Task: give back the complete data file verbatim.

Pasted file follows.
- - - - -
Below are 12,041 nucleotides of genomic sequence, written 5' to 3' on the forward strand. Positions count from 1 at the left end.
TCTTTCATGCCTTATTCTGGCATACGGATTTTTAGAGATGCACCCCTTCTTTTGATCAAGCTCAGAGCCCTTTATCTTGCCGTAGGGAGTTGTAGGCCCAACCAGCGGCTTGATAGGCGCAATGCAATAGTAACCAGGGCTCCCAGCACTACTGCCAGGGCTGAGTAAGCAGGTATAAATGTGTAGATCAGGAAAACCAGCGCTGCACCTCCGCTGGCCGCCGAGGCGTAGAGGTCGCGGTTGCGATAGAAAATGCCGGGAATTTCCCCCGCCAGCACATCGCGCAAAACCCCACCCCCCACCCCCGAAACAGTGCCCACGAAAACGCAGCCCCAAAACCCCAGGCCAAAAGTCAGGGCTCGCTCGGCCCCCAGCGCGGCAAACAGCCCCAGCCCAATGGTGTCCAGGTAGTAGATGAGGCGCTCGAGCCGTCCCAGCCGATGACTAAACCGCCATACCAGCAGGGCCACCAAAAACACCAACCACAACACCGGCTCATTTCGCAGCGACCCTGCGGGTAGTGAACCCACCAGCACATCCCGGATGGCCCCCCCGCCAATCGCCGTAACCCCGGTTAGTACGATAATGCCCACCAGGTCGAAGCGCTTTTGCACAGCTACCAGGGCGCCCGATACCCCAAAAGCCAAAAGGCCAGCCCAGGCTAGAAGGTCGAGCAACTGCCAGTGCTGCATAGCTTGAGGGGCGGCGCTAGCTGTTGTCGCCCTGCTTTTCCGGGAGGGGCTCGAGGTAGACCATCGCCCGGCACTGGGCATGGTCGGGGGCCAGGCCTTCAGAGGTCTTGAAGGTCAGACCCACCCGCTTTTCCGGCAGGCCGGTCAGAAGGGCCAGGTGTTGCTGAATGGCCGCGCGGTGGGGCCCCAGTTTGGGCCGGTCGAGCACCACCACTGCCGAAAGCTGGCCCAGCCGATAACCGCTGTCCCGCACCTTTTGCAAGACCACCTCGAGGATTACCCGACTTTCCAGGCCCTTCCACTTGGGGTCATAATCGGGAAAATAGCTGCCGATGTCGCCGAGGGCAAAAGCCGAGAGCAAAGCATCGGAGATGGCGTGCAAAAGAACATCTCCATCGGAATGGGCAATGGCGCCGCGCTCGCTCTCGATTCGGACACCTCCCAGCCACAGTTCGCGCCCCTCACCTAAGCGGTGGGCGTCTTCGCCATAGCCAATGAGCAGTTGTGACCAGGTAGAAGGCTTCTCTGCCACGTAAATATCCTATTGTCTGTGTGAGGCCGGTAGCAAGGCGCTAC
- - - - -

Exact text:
Below are 12,041 nucleotides of genomic sequence, written 5' to 3' on the forward strand. Positions count from 1 at the left end.
TCTTTCATGCCTTATTCTGGCATACGGATTTTTAGAGATGCACCCCTTCTTTTGATCAAGCTCAGAGCCCTTTATCTTGCCGTAGGGAGTTGTAGGCCCAACCAGCGGCTTGATAGGCGCAATGCAATAGTAACCAGGGCTCCCAGCACTACTGCCAGGGCTGAGTAAGCAGGTATAAATGTGTAGATCAGGAAAACCAGCGCTGCACCTCCGCTGGCCGCCGAGGCGTAGAGGTCGCGGTTGCGATAGAAAATGCCGGGAATTTCCCCCGCCAGCACATCGCGCAAAACCCCACCCCCCACCCCCGAAACAGTGCCCACGAAAACGCAGCCCCAAAACCCCAGGCCAAAAGTCAGGGCTCGCTCGGCCCCCAGCGCGGCAAACAGCCCCAGCCCAATGGTGTCCAGGTAGTAGATGAGGCGCTCGAGCCGTCCCAGCCGATGACTAAACCGCCATACCAGCAGGGCCACCAAAAACACCAACCACAACACCGGCTCATTTCGCAGCGACCCTGCGGGTAGTGAACCCACCAGCACATCCCGGATGGCCCCCCCGCCAATCGCCGTAACCCCGGTTAGTACGATAATGCCCACCAGGTCGAAGCGCTTTTGCACAGCTACCAGGGCGCCCGATACCCCAAAAGCCAAAAGGCCAGCCCAGGCTAGAAGGTCGAGCAACTGCCAGTGCTGCATAGCTTGAGGGGCGGCGCTAGCTGTTGTCGCCCTGCTTTTCCGGGAGGGGCTCGAGGTAGACCATCGCCCGGCACTGGGCATGGTCGGGGGCCAGGCCTTCAGAGGTCTTGAAGGTCAGACCCACCCGCTTTTCCGGCAGGCCGGTCAGAAGGGCCAGGTGTTGCTGAATGGCCGCGCGGTGGGGCCCCAGTTTGGGCCGGTCGAGCACCACCACTGCCGAAAGCTGGCCCAGCCGATAACCGCTGTCCCGCACCTTTTGCAAGACCACCTCGAGGATTACCCGACTTTCCAGGCCCTTCCACTTGGGGTCATAATCGGGAAAATAGCTGCCGATGTCGCCGAGGGCAAAAGCCGAGAGCAAAGCATCGGAGATGGCGTGCAAAAGAACATCTCCATCGGAATGGGCAATGGCGCCGCGCTCGCTCTCGATTCGGACACCTCCCAGCCACAGTTCGCGCCCCTCACCTAAGCGGTGGGCGTCTTCGCCATAGCCAATGAGCAGTTGTGACCAGGTAGAAGGCTTCTCTGCCACGTAAATATCCTATTGTCTGTGTGAGGCCGGTAGCAAGGCGCTAC